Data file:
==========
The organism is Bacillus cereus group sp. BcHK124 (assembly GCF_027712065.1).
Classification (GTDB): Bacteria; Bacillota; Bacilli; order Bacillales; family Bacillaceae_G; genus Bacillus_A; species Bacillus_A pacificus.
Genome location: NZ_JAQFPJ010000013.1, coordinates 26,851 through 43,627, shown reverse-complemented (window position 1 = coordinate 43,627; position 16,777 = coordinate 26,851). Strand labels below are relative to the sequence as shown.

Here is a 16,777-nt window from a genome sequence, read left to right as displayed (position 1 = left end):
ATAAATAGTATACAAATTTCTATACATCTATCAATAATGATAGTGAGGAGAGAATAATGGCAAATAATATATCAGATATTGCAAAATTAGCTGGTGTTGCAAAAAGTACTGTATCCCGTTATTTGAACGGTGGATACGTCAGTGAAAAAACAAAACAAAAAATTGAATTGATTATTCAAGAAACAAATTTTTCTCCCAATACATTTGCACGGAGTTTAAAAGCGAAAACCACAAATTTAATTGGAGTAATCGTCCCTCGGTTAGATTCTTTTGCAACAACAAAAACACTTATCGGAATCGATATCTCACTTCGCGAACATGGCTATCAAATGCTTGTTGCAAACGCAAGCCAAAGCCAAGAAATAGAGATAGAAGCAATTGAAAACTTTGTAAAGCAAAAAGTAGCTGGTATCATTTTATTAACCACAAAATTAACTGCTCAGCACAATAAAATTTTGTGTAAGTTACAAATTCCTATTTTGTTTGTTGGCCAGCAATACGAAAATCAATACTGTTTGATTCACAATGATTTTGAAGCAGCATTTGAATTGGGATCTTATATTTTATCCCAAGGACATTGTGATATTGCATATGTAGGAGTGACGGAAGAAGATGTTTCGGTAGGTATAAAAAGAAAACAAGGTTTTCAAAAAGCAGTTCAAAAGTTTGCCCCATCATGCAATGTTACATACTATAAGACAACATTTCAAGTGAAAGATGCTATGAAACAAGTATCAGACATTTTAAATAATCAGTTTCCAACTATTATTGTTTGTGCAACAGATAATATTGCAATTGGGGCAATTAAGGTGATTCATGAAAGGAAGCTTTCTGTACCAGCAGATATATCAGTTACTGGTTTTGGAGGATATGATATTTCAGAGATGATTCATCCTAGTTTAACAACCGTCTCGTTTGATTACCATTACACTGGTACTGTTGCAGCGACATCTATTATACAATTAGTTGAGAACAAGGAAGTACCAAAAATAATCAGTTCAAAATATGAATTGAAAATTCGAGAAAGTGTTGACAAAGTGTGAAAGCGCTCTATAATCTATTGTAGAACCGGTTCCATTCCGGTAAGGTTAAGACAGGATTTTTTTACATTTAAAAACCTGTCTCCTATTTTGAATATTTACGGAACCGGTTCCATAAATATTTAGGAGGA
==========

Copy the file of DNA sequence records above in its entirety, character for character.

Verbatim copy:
The organism is Bacillus cereus group sp. BcHK124 (assembly GCF_027712065.1).
Classification (GTDB): Bacteria; Bacillota; Bacilli; order Bacillales; family Bacillaceae_G; genus Bacillus_A; species Bacillus_A pacificus.
Genome location: NZ_JAQFPJ010000013.1, coordinates 26,851 through 43,627, shown reverse-complemented (window position 1 = coordinate 43,627; position 16,777 = coordinate 26,851). Strand labels below are relative to the sequence as shown.

Here is a 16,777-nt window from a genome sequence, read left to right as displayed (position 1 = left end):
ATAAATAGTATACAAATTTCTATACATCTATCAATAATGATAGTGAGGAGAGAATAATGGCAAATAATATATCAGATATTGCAAAATTAGCTGGTGTTGCAAAAAGTACTGTATCCCGTTATTTGAACGGTGGATACGTCAGTGAAAAAACAAAACAAAAAATTGAATTGATTATTCAAGAAACAAATTTTTCTCCCAATACATTTGCACGGAGTTTAAAAGCGAAAACCACAAATTTAATTGGAGTAATCGTCCCTCGGTTAGATTCTTTTGCAACAACAAAAACACTTATCGGAATCGATATCTCACTTCGCGAACATGGCTATCAAATGCTTGTTGCAAACGCAAGCCAAAGCCAAGAAATAGAGATAGAAGCAATTGAAAACTTTGTAAAGCAAAAAGTAGCTGGTATCATTTTATTAACCACAAAATTAACTGCTCAGCACAATAAAATTTTGTGTAAGTTACAAATTCCTATTTTGTTTGTTGGCCAGCAATACGAAAATCAATACTGTTTGATTCACAATGATTTTGAAGCAGCATTTGAATTGGGATCTTATATTTTATCCCAAGGACATTGTGATATTGCATATGTAGGAGTGACGGAAGAAGATGTTTCGGTAGGTATAAAAAGAAAACAAGGTTTTCAAAAAGCAGTTCAAAAGTTTGCCCCATCATGCAATGTTACATACTATAAGACAACATTTCAAGTGAAAGATGCTATGAAACAAGTATCAGACATTTTAAATAATCAGTTTCCAACTATTATTGTTTGTGCAACAGATAATATTGCAATTGGGGCAATTAAGGTGATTCATGAAAGGAAGCTTTCTGTACCAGCAGATATATCAGTTACTGGTTTTGGAGGATATGATATTTCAGAGATGATTCATCCTAGTTTAACAACCGTCTCGTTTGATTACCATTACACTGGTACTGTTGCAGCGACATCTATTATACAATTAGTTGAGAACAAGGAAGTACCAAAAATAATCAGTTCAAAATATGAATTGAAAATTCGAGAAAGTGTTGACAAAGTGTGAAAGCGCTCTATAATCTATTGTAGAACCGGTTCCATTCCGGTAAGGTTAAGACAGGATTTTTTTACATTTAAAAACCTGTCTCCTATTTTGAATATTTACGGAACCGGTTCCATAAATATTTAGGAGGA